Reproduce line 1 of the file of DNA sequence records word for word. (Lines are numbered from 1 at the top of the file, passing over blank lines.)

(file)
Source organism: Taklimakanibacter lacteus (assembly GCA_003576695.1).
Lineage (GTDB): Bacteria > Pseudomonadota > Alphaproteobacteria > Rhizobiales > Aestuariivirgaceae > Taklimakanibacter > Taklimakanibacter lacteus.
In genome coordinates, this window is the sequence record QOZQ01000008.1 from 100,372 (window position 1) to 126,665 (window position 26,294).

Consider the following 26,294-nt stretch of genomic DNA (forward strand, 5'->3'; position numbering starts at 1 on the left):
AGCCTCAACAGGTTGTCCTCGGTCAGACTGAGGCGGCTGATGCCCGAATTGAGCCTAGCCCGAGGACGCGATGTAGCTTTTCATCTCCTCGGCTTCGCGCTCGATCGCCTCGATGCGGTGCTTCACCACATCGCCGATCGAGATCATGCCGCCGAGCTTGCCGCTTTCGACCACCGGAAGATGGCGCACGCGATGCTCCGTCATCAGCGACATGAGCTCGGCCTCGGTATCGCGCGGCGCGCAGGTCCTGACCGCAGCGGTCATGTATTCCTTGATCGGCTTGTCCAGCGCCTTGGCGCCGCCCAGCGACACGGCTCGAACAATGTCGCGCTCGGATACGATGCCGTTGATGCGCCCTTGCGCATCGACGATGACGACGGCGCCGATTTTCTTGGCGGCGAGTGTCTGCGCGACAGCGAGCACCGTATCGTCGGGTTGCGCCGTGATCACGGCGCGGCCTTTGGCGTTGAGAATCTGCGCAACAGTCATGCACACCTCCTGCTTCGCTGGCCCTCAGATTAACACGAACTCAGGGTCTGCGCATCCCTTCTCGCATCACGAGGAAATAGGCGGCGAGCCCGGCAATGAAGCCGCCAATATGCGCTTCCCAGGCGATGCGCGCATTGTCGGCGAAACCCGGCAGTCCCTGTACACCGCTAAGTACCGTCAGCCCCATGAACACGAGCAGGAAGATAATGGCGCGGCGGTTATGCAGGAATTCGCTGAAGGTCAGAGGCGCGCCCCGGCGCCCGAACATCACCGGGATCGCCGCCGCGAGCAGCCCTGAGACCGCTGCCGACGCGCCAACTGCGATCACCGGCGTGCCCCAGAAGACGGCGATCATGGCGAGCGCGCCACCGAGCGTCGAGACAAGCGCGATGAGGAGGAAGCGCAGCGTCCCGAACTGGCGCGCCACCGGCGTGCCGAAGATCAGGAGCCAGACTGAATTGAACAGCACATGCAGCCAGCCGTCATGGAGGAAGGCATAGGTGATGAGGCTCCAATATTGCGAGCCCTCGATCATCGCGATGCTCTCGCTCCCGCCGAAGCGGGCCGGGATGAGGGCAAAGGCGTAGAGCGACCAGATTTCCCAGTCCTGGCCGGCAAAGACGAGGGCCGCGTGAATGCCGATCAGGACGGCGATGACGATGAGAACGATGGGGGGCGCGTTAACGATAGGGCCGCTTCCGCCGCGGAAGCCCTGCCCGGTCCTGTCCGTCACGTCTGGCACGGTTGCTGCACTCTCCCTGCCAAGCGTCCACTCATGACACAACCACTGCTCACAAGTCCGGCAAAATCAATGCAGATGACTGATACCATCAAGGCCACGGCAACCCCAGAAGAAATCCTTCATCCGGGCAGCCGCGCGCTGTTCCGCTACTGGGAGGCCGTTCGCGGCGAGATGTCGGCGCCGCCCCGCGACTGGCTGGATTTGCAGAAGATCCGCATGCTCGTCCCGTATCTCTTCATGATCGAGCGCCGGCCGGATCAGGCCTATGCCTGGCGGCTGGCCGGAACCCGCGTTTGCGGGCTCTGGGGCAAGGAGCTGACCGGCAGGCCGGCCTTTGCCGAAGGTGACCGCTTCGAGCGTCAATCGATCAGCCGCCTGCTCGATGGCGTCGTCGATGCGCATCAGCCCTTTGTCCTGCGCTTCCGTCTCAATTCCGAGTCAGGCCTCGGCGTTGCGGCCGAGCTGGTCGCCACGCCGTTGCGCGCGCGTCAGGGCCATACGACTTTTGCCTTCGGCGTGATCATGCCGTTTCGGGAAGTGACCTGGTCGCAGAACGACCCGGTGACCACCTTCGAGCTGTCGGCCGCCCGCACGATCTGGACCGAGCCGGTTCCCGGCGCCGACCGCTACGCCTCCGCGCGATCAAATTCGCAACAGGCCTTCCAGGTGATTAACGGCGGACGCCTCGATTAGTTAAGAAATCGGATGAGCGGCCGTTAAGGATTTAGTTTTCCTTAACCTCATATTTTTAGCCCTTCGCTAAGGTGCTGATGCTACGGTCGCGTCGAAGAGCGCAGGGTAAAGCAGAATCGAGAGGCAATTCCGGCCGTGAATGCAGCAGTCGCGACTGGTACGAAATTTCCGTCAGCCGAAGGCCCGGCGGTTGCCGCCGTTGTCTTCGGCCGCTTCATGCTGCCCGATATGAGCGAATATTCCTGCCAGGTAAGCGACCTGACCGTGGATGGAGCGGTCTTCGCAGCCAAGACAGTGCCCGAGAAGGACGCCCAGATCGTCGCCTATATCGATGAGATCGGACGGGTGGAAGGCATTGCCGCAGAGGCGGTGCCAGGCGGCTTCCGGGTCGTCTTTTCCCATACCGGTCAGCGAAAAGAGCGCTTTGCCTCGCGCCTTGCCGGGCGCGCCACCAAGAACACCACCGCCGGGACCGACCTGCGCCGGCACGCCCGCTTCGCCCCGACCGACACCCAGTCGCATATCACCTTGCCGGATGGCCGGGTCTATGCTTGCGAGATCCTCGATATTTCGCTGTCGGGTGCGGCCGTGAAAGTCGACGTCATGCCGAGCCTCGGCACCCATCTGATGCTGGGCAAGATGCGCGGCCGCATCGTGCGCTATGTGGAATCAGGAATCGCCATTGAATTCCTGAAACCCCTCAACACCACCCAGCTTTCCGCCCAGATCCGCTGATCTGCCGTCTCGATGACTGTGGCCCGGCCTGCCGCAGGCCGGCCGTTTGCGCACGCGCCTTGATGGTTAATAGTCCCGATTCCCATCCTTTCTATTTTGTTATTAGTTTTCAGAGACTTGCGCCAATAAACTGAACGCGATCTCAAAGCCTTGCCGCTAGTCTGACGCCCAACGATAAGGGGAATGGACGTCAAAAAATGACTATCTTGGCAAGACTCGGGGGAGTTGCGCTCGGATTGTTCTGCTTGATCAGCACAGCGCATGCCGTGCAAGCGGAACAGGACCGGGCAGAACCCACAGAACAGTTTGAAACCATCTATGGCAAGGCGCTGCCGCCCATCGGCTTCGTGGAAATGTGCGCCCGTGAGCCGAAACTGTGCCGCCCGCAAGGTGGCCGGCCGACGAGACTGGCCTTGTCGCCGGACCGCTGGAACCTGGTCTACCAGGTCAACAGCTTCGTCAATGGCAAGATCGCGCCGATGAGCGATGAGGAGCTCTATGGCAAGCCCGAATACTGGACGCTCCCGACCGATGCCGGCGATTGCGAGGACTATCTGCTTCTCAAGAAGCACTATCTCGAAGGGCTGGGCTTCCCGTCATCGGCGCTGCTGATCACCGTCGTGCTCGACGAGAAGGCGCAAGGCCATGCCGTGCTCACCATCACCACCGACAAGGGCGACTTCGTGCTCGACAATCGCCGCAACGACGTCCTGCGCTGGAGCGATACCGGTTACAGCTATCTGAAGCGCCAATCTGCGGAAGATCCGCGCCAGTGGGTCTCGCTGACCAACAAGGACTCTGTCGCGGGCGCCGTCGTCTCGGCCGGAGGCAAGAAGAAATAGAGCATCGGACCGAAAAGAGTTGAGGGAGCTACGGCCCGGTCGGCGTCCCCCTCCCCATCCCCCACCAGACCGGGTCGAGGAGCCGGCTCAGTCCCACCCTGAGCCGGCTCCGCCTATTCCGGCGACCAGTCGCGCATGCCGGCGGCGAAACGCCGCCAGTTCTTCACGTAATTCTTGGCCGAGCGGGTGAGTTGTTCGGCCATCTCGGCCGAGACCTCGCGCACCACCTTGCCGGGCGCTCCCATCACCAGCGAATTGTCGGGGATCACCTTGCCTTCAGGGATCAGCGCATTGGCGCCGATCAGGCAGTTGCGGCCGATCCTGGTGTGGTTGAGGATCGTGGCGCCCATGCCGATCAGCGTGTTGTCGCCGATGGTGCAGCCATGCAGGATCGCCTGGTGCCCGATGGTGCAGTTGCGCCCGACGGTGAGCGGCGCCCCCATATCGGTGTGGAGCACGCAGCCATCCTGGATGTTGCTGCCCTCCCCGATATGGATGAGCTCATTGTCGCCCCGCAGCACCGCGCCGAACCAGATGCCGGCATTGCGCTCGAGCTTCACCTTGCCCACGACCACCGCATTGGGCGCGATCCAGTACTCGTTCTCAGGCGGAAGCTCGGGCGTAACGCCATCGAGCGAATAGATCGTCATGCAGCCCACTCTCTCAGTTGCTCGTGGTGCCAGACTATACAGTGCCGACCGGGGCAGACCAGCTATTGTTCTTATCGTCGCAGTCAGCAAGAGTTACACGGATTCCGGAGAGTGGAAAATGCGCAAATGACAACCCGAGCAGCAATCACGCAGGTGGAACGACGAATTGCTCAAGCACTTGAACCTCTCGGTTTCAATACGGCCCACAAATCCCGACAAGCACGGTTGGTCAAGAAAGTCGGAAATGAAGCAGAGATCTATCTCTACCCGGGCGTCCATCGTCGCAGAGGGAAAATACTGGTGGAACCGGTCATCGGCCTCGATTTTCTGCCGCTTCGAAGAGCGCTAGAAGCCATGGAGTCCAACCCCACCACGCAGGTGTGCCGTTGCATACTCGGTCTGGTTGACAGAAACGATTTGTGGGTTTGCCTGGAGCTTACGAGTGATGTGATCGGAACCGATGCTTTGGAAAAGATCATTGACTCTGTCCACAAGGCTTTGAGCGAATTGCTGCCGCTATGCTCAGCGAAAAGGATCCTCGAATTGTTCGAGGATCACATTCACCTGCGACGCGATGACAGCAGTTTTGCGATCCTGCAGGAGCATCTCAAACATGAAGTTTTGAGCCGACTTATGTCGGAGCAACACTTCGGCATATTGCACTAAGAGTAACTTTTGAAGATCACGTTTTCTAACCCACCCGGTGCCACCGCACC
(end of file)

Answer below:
Source organism: Taklimakanibacter lacteus (assembly GCA_003576695.1).